Rectification: Anyone who is charged with the DUI is facing jail time. Anyone convicted of a DUI does have to get jail time. Jail time is required for any type of DUI conviction. If we are talking about a misdemeanor DUI, the range of sentence is anywhere from 1 day in jail up to 6 months in jail. If we are talking about a felony DUI, if it is a class 6 felony aggravated DUI, then a person is looking at anywhere from 1 day in jail up to 2 years imprison. If we are talking about a class 4 aggravated DUI, then anyone is looking at 4 months imprison up to 3.75 years imprison.

So, being charged with the DUI does mean that you are facing the potential for jail time. It is possible to utilize some tricks on occasion to get a jail sentence that is less than actually doing a full day in jail. It is possible to get credit for time spent with officers. Again, that comes down to experience and knowing what judge you’re in front of but the reality of the situation is and the rule of thumb is that anyone who is charged with the DUI need to realize that they are looking at a potential of at least 1 day in jail.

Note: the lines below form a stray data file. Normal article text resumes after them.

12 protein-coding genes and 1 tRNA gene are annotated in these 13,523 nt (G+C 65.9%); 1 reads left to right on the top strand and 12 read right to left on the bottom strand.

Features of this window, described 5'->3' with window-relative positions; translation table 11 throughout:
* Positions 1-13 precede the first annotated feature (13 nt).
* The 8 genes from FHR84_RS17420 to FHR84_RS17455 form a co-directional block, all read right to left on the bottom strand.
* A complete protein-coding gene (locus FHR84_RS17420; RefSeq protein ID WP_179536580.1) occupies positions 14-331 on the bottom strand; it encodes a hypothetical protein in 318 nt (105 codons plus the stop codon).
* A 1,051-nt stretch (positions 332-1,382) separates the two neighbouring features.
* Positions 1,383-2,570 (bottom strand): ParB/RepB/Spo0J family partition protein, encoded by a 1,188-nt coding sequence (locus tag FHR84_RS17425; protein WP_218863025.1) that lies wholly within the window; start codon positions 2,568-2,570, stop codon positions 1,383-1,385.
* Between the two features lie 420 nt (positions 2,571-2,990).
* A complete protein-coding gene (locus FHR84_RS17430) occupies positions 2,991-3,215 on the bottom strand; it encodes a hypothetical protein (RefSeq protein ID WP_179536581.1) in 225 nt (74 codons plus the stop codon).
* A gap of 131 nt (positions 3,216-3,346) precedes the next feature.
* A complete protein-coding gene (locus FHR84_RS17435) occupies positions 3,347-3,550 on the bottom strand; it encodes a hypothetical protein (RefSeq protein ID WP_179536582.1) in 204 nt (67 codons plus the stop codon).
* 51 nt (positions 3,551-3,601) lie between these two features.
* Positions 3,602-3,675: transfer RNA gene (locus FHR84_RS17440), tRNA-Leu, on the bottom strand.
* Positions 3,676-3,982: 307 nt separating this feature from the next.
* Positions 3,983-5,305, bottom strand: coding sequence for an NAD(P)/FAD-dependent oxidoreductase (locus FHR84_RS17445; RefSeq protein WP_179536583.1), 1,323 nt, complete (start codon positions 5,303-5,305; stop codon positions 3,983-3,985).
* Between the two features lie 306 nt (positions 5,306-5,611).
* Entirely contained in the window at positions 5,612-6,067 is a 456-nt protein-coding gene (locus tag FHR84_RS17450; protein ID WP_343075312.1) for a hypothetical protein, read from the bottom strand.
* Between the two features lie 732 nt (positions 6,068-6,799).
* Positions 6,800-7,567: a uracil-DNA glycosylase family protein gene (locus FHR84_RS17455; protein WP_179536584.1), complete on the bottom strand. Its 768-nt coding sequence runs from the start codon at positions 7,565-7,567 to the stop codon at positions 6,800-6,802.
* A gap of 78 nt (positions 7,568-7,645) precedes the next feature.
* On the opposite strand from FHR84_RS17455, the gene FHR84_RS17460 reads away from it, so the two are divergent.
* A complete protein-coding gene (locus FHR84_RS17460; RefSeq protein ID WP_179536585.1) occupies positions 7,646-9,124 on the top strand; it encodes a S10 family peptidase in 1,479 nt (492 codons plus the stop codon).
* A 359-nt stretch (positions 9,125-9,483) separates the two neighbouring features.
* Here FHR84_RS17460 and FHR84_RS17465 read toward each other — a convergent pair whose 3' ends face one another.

Rectification: I talk to people everyday who are charged with DUI and unfortunately, there is a lot of bad information out there. People tell me they talk to friends and they tell me about friends’ experiences, there’s a lot of bad information out there. A lot of the information on the internet is written by search engine optimization companies, I’ve seen information attributed to good lawyers that is just flat-out wrong. There is a lot of information out there by lawyers who really don’t know what they’re talking about or SEO companies that don’t know what they’re talking about. So, relying solely on research is problematic. Also, generally speaking, DUI laws change and case law changes constantly. So, when you think that may have been correct yesterday, it might not be correct today.